When faced with that choice, I often will pay some additional out-of-pocket money to upgrade to a nicer model. I know Enterprise Rentals often has nicer vehicles for just $10-15 more per day. I just look at it as an inexpensive way to enjoy an extended test drive on other models!
#16736 of 19336 Repairing stone chips
Nov 05, 2005 (2:06 pm)
Sorry you've had such a bad experience with a subie dealer. At least you guys have a few dealers to choose from. My next nearest dealer is 100 miles away.
Anyway, I just wanted to know the procedure for fixing stone chips in my hood. Some are slightly rusted, should I use sandpaper to get rust off then paint w/touch-up paint? Or try rusty primer then after drying, touch-up?
Nov 05, 2005 (5:04 pm)
Definitely get the rust out first. The corner of a folded piece of fine sandpaper works well, just try to stay in the pit and not damage the finish.
#16738 of 19336 Re: Help with possible dealer fraud! [samsubaru]
Nov 06, 2005 (7:04 am)
I once gave a dealer a bad review on a screwed up repair and SOA sent the dealer my review and then the dealer confronted me. I stood up for myself and told him everything I wrote was true. But, my point is that these repair evaluations should protect the consumer's privacy.
"If" SOA gave the dealer your name, I'm sure it was intended to afford the dealer an opportunity to make things right with you (since "most" dealers want to have satisfied customers). However, SOA "could" have removed the personal info from your review, but depending on what the repair was for, date, model, etc, it could still be easy for the dealer to determine your identity.
I've been driving Subarus for 10 plus years, but I may look into Nissan.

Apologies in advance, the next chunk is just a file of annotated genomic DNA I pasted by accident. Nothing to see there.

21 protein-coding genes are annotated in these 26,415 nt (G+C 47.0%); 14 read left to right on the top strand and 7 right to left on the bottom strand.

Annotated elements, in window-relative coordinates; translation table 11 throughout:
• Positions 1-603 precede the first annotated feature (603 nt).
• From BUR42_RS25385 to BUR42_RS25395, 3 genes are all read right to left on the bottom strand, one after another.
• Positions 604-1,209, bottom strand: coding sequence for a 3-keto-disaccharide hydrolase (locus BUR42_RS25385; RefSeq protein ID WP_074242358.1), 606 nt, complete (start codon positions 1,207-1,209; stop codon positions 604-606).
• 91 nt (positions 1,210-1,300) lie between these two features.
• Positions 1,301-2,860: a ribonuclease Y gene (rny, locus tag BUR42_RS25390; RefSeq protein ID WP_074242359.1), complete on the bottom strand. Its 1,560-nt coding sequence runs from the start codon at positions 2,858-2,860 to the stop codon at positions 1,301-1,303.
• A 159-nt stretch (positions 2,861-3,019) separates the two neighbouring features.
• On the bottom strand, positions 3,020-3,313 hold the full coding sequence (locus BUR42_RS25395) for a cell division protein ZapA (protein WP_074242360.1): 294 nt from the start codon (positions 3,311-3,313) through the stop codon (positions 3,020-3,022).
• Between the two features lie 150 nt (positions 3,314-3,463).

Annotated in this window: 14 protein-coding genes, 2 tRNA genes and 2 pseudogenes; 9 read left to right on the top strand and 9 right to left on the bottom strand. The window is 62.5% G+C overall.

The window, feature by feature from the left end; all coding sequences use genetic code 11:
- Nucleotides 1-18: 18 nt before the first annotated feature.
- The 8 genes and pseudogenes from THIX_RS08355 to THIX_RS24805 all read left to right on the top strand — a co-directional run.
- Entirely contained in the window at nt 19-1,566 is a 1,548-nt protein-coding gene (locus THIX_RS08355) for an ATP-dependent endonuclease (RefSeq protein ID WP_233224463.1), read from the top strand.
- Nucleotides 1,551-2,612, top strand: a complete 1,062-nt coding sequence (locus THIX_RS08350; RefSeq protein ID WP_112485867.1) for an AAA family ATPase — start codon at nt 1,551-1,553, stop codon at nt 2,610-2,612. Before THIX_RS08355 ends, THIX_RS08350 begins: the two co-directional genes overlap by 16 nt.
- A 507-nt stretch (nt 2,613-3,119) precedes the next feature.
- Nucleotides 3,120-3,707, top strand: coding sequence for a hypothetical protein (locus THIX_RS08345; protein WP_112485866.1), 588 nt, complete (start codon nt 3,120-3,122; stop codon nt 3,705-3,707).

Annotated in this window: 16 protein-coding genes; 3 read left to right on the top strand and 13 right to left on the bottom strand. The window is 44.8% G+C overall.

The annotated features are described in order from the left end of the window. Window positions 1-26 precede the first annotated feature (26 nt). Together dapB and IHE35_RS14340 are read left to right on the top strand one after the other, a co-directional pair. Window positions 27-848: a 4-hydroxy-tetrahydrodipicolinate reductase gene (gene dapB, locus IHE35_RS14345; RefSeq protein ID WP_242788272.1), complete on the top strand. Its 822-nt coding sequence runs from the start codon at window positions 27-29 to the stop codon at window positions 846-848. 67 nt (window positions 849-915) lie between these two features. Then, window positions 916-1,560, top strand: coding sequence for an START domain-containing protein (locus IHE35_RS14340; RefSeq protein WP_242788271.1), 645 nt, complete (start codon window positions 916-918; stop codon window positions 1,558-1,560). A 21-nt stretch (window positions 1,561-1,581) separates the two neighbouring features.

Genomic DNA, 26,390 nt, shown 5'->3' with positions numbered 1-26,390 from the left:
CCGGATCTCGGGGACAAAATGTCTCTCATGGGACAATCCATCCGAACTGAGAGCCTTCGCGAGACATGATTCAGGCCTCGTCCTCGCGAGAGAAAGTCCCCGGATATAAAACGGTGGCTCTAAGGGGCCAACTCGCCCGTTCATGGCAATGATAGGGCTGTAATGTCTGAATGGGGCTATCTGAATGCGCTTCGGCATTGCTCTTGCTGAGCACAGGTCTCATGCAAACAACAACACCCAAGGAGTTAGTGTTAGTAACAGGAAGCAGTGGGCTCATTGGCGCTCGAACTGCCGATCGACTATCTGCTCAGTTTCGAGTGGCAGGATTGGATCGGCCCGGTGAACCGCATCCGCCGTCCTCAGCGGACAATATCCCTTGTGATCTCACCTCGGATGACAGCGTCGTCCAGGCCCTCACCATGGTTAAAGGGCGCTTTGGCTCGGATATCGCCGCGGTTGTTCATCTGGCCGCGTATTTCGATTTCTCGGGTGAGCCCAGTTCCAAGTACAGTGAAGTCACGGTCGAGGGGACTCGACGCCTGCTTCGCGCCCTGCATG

As has already been pointed out, your beef is with the local dealer, not the product itself so why switch?
All SOA has to do is visit these dealers and ask to see the loaner cars.
And then what? All Subaru dealers are independent so there is very little that SOA can do to get them to behave.
Were I in your shoes, I'd do two things:
a. Switch dealers!
b. Report the Subaru dealer to the Better Business Bureau
A 3rd and certainly more radical step would be to picket in front of the dealership on a busy Saturday morning (check with local law enforcement beforehand for dos and don'ts). This will guarantee that you get their attention and quite possibly get them to offer you some form of compensation.
#16739 of 19336 Re: Help with possible dealer fraud! [p0926]
by Stever@Edmunds HOST
Nov 06, 2005 (9:36 am)
As has already been pointed out, your beef is with the local dealer, not the product itself so why switch?
I guess I disagree with Craig and Frank.
I tried to buy a Honda in '98 and even ran home from the showroom to get my checkbook. I got tag teamed when I got back and so I walked and wound up buying a Nissan, which has worked out well.
There are lots of good reliable cars in the market these days so if the dealer is bad, it's just as easy to find a better one selling something else. Dealers are independent, but it's up to the car company to weed out the bad ones and there are monetary and contractual ways to make them fall in line.
I'd sure let Subaru know why you are buying a different brand.
#16740 of 19336 Re: Help with possible dealer fraud! [steve_]
Nov 06, 2005 (12:15 pm)
Good point Steve. Many people base their purchase decision, at least in part, on the buying experience and type of treatment/service they can expect from the dealer. Hence the reason why Lexus, Acura etc can demand a premium for their vehicles.
And I'm not for a second excusing the rotten treatment given by that dealership. Hopefully SOA does value owner satisfaction enough that they will punish the dealer.